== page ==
Mining: Olympic Dam, Carbon Pricing Take Note of Answers

I rise to take note of the answers by Senator Wong to questions from Senators Brandis, Cormann, Birmingham and Bernardi. There has been a lot of talk about who said what and who has read what. I think it is important that we get some of the facts on the table. It is a fact that Marius Kloppers said that the government has created a higher cost environment. It is a fact that BHP in their statement yesterday said that one of the reasons for the pullback was the weaker outlook for commodity prices and rising costs. On 16 May Jac Nasser said, ‘I cannot overstate the level of uncertainty regarding tax.’ In the statement on 22 August regarding results, BHP said that development and construction costs had surged by some $2.7 billion and a third of that was the result of labour and industrial action.

As one of my colleagues highlighted, some 3,500 BHP workers on strike contributed to that. What that says to people looking at investment is risk. You have to price risk into your business plan. It is instructive to note what other people in the same sectors—copper and gold—are looking at. PanAust, an Australian company, has copper operations around the world. It has statements on its website looking at the feasibility of a program in Chile. The No. 2 factor that they list is the cost of electricity. They say the development of the Inca de Oro project depends on competitively priced power and water.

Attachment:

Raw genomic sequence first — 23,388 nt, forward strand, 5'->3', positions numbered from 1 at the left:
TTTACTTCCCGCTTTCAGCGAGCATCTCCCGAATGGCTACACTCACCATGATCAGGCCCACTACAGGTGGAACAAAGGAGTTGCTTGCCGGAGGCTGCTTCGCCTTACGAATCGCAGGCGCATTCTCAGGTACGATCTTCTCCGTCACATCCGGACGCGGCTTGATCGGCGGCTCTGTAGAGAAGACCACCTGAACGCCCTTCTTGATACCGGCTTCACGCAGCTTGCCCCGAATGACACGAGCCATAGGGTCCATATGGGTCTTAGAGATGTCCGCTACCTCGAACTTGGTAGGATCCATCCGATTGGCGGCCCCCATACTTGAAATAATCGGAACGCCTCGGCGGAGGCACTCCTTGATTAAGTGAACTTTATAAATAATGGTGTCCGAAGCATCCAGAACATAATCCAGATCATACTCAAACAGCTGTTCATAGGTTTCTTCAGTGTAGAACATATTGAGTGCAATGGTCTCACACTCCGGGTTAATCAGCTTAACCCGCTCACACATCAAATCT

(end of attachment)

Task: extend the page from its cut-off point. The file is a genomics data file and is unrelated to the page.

South Australia, as we all know, currently has the world’s highest electricity prices and before members opposite jump up and say, ‘That is all to do with infrastructure,’ the Essential Services Commission of South Australia has said that 25 per cent of the price rise is due to the carbon tax. Importantly, that is currently at $23 a tonne. The government’s own modelling, which BHP is well aware of, says that the carbon tax is going to increase to $350 a tonne. So if we currently have the world’s highest electricity prices with a carbon tax of $23 a tonne that has driven 25 per cent of the increase and that tax is going up to $350 a tonne over the life of the project which is the kind of time frame that BHP will be looking at, then is it any wonder that they say the project was canned because of rising costs. The article in the Australian Financial Review says:

… the federal government should understand that mining “super profits” are not guaranteed. Australia is in a competition with other resource-rich countries, and the BHP decision is a timely warning that we have allowed our cost base to increase too far and too fast thanks to our overregulated labour market and overbearing environmental regulations.

BHP Chairman Jac Nasser warned earlier this year that uncertainty surrounding our tax regime could deter investment.

As BHP looks at the life of this program, it looks at the fact that we already have the world’s highest electricity prices here and we see from other players in the global market that power costs are its No. 2 consideration in the feasibility of projects. Is it any wonder that BHP, in its statement, quoted rising costs as one of the reasons that that project would be canned when this government is on track to raise the price per tonne of carbon from $23 to $350 in the future? It is a shame that this government does not think more about the future of South Australia, about the future of our children and their jobs and our economy than it does about the future of their current parliamentary term in coalition with their alliance partners, the Greens.